Summary: Engaging in an exercise program reduced suicidal thoughts and actions in patients with mental and physical health problems who previously had suicidal ideations.
Source: University of Ottawa
A new study from the University of Ottawa’s Faculty of Medicine found patients with mental or physical illness were able to successfully adhere to exercise regimes despite previous thinking, resulting in decreased suicide attempts.
The findings cast doubt on the misconception that patients suffering from mental or physical illness are not motivated to participate in a physical exercise regime, which has similar efficacy to antidepressants and cognitive behavioural therapy in the treatment of depression. It’s effect on suicidal behaviors, however, was unclear.
“This misconception has led to primary care providers under-prescribing exercise, resulting in further deterioration of patients’ mental and physical health,” says Dr. Nicholas Fabiano, a psychiatry resident and lead author of the study with medical student Arnav Gupta.
“The findings of this study “debunk” this belief as exercise was well tolerated in those with mental or physical illness. Therefore, providers should not have apprehension about prescribing exercise to these patients.”
Under the supervision of Dr. Marco Solmi and Dr. Jess Feidorowicz from the Department of Psychiatry, Fabiano and Gupta evaluated 17 randomized control trials with over 1,000 participants to deduct their findings.
About this exercise and mental health research news
The effect of exercise on suicidal behaviors: A systematic review and meta-analysis of randomized controlled trials
Although exercise may positively impact those with mental or other medical illnesses, there is a lack of understanding on how it influences suicidal ideation or risk.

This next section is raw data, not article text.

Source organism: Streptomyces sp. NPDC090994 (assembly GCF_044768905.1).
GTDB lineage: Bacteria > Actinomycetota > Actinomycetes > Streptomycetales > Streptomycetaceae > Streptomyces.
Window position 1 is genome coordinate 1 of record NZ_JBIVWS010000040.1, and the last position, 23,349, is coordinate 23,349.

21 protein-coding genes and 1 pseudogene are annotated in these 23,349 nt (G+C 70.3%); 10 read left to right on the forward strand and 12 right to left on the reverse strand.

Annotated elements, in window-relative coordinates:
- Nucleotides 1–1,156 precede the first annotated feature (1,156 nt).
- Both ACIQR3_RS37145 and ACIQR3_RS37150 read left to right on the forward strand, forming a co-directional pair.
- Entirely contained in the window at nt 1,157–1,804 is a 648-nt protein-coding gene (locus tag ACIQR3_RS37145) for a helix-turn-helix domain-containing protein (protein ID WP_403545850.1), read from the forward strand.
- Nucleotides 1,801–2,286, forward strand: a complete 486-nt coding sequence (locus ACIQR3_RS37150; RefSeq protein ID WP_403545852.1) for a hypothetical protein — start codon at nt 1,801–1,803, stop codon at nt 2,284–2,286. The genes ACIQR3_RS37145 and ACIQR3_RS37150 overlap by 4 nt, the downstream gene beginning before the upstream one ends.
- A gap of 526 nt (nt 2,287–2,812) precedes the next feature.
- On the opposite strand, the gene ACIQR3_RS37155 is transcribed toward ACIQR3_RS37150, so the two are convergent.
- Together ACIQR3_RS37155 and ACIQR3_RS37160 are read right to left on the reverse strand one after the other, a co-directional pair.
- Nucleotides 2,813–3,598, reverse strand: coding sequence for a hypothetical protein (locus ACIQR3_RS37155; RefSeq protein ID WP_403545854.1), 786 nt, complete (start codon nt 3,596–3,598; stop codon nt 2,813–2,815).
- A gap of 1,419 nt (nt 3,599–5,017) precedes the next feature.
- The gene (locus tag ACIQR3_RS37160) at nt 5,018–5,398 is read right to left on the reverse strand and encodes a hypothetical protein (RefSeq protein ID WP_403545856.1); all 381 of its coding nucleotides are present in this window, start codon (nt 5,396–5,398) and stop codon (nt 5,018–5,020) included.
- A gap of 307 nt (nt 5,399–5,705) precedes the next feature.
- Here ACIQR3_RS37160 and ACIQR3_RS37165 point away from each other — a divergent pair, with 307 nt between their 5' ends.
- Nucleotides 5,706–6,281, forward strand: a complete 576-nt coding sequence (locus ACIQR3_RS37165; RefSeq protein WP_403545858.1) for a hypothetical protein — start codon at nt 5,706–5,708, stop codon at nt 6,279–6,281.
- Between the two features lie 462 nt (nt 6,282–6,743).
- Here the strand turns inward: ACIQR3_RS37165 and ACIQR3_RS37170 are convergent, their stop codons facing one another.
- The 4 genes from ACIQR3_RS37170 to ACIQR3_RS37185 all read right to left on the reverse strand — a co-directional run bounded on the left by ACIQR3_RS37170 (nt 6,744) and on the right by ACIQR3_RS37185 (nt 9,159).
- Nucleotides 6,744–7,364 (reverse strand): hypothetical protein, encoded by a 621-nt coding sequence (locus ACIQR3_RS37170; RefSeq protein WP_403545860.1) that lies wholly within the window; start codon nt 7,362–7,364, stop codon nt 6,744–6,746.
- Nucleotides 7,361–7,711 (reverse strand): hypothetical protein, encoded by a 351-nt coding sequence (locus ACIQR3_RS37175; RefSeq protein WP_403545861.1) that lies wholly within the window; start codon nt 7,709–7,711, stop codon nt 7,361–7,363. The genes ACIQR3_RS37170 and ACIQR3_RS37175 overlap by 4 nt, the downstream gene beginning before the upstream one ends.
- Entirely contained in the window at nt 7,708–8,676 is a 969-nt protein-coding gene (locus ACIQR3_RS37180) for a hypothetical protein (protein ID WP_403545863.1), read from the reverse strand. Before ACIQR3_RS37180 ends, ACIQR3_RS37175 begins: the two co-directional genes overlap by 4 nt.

We conducted a PRISMA 2020-compliant systematic review searching MEDLINE, EMBASE, Cochrane, and PsycINFO from inception to June 21, 2022. Randomized controlled trials (RCTs) investigating exercise and suicidal ideation in subject with mental or physical conditions were included. Random-effects meta-analysis was conducted. The primary outcome was suicidal ideation. We assessed bias of studies with risk of bias tool 2.
We identified 17 RCTs encompassing 1021 participants. Depression was the most included condition (71 %, k = 12). Mean follow up was 10.0 weeks (SD = 5.2). Post-intervention suicidal ideation (SMD = -1.09, CI -3.08–0.90, p = 0.20, k = 5) was not significantly different between exercise and control groups. Suicide attempts were significantly reduced in participants randomized to exercise interventions as compared to inactive controls (OR = 0.23, CI 0.09–0.67, p= 0.04, k = 2). Fourteen studies (82 %) were at high risk of bias.
This meta-analysis is limited by few, and underpowered and heterogenous studies.
Overall, our meta-analysis did not find a significant decrease in suicidal ideation or mortality between exercise and control groups. However, exercise did significantly decrease suicide attempts. Results should be considered preliminary, and more and larger studies assessing suicidality in RCTs testing exercise are needed.